The idea that postnatal depression actually lingers for years after a baby is just one of the many things we can learn from a recent study. Conducted by researchers at King’s College London, the study found that women who experience severe mood swings or prolonged periods of sadness actually have higher levels of depressive symptoms than those who only experienced milder forms.
Experts are calling for mothers to be screened for postnatal depression beyond the 12-month postpartum period after new research found high levels of depressive symptoms in mums long after welcoming their babies.
The findings come as a growing body of research also suggests that more mothers are at risk of experiencing perinatal depression and anxiety amid the COVID-19 pandemic, as screening rates plummet and risk factors for perinatal mental health, including family violence, isolation, and less access to practical and emotional support, increase.
The study, published in the journal Pediatrics, tracked almost 5,000 mothers in the US for three years. Researchers from the National Institute of Health assessed women’s symptoms at four months postpartum and then again at one, two, and three years postpartum.
The results highlight that if you’re a mama whose postnatal depression symptoms lingered well after blowing the candles out on your bub’s first birthday, then you’re not alone. One-quarter of mothers had elevated depressive symptoms in the three years after giving birth.
“Our study indicates that six months may not be long enough to gauge depressive symptoms,” said lead author Dr. Diane Putnick. “These long-term data are key to improving our understanding of mum’s mental health, which we know is critical to her child’s well-being and development.”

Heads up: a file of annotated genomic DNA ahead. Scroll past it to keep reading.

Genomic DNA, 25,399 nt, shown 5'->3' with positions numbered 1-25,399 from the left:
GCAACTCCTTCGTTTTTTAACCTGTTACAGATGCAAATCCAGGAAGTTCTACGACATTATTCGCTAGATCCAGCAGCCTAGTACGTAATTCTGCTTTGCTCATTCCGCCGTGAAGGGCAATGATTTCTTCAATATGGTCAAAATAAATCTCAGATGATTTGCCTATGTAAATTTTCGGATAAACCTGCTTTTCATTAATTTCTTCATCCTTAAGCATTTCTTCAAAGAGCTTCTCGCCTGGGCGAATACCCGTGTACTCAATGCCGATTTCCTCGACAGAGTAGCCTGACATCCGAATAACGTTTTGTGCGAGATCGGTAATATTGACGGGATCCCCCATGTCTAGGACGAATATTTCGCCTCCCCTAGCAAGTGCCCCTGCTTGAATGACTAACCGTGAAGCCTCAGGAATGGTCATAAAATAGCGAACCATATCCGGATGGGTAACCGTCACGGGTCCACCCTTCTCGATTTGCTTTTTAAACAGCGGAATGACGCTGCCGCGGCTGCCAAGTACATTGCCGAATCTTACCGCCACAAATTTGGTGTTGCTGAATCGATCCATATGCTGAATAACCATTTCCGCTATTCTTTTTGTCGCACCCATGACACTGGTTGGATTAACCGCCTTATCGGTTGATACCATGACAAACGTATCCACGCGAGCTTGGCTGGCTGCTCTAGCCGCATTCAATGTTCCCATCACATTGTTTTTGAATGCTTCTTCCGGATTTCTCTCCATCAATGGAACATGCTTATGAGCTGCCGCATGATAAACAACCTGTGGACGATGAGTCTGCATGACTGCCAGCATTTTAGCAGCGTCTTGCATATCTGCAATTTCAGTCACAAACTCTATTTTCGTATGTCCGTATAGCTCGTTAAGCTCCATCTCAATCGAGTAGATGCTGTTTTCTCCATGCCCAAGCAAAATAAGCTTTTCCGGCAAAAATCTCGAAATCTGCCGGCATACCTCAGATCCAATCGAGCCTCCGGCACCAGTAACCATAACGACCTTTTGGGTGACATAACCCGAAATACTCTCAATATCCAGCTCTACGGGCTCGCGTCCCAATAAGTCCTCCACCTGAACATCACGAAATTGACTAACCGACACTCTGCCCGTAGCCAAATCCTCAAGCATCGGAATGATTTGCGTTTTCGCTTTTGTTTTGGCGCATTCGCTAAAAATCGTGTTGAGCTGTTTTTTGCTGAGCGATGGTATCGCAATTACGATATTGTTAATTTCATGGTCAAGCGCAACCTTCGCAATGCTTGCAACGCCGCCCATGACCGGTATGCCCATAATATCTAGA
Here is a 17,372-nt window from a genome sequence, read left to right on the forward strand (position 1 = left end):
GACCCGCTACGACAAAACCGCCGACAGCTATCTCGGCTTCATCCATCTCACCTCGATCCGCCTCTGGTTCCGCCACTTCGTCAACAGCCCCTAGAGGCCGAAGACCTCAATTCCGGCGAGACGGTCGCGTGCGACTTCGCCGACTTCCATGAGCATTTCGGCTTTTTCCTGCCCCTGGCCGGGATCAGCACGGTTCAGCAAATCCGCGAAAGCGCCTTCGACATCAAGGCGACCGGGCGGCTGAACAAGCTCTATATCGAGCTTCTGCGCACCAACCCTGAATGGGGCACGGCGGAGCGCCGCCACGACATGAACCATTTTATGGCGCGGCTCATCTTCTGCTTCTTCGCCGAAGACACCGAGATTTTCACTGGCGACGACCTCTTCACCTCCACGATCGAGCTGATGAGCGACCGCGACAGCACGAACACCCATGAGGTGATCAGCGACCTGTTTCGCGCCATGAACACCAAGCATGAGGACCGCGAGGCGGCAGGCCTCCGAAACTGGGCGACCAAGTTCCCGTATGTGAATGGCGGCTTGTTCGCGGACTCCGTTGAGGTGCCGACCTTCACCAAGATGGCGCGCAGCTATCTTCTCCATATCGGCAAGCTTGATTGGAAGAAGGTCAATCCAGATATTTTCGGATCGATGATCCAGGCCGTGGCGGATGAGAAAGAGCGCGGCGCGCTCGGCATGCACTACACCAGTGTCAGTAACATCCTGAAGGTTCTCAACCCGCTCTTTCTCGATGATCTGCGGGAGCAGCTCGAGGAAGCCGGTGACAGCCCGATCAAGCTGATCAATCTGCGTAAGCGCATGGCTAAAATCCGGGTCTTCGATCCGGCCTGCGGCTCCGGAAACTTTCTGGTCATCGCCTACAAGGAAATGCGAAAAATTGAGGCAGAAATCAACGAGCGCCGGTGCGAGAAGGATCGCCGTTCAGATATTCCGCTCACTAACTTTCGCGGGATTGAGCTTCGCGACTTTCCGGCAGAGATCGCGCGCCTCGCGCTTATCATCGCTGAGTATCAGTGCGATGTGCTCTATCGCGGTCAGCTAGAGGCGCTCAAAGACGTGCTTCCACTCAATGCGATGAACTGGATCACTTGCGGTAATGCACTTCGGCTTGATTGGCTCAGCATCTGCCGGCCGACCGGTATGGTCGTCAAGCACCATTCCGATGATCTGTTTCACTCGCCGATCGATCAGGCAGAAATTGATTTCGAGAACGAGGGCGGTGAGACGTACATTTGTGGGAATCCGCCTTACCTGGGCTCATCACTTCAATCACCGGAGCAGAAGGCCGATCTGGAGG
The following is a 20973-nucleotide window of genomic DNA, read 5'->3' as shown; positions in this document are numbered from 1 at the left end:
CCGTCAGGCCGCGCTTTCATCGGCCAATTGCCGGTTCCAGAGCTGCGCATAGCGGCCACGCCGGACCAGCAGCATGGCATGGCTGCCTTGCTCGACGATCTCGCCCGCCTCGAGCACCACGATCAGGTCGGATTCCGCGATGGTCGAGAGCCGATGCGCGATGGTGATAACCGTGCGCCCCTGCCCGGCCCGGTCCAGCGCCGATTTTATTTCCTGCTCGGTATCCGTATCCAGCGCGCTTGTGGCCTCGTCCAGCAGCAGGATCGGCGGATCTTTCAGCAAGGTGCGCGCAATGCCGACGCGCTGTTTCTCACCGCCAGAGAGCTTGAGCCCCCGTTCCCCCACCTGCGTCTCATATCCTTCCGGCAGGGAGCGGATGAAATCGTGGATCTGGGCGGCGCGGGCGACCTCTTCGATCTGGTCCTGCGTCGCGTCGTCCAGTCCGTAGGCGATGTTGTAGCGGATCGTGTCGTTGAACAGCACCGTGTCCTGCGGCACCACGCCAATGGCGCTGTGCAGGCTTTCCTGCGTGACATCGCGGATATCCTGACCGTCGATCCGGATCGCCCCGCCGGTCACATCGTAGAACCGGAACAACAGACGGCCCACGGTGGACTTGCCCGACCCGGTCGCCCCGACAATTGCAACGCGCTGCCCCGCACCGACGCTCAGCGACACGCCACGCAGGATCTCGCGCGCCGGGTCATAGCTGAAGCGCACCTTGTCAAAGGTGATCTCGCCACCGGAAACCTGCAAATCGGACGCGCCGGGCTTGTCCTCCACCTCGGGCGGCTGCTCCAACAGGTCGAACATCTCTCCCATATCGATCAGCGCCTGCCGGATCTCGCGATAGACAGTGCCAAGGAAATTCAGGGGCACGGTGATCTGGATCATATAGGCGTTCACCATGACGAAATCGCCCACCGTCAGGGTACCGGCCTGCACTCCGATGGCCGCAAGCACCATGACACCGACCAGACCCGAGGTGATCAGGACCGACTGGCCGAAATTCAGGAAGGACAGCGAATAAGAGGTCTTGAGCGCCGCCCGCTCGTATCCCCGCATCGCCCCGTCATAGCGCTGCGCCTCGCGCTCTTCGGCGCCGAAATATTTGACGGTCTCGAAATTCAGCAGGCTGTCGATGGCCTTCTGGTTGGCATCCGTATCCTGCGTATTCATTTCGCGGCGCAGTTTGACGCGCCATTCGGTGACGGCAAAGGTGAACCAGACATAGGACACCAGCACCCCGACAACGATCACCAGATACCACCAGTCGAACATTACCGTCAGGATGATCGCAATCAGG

Women with underlying conditions such as mood disorders and/or gestational diabetes were more likely to have higher levels of depressive symptoms over the three years studied.
“Screening for maternal depression beyond the postpartum period may be warranted, particularly after mood and diabetic disorders,” the authors conclude.
Why repeated screening is important
Currently, the Australian Clinical Practice Guidelines for Mental Health Care in the Perinatal Period recommend that women are screened 6-12 weeks after birth, with a repeat screening at least once in the first year.
Dr. Higher says it’s particularly important this year as women and men transition to parenthood facing increased stress, pressure, and isolation amid the pandemic.
“It’s been a really difficult year for hopeful, expectant, and new parents with changes to IVF services, fewer antenatal visits, and less support during and after birth,” Dr. Highet says. “Women are telling us they’re not being screened as physical health often takes priority over mental health and demand for supports and services have skyrocketed.”
Help (and hope) is at hand
COPE has to lead the response to some of these challenges by expanding the capability of its world-leading digital screening tool scope to facilitate remote screening. This has enabled women to be screened for risk factors and perinatal mental health conditions from their own homes.
The organization has also just launched its national referral directory, e-COPE, which has been funded by the Commonwealth and is designed for health professionals and those seeking treatment for perinatal mental health conditions.
“It can be hard to know where to go for understanding, support, and guidance when it comes to getting help for emotional and mental health problems that can arise prior, during pregnancy, or in the first years after having a baby,” Dr. Highet says. “ Our e-COPE directory will help link families to support in their local area, including telehealth services which have been extended until next year.
The study found that 25% of mothers had elevated depressive symptoms in the three years after giving birth. Researchers recommend repeated screening for perinatal mental health issues, including anxiety and depression.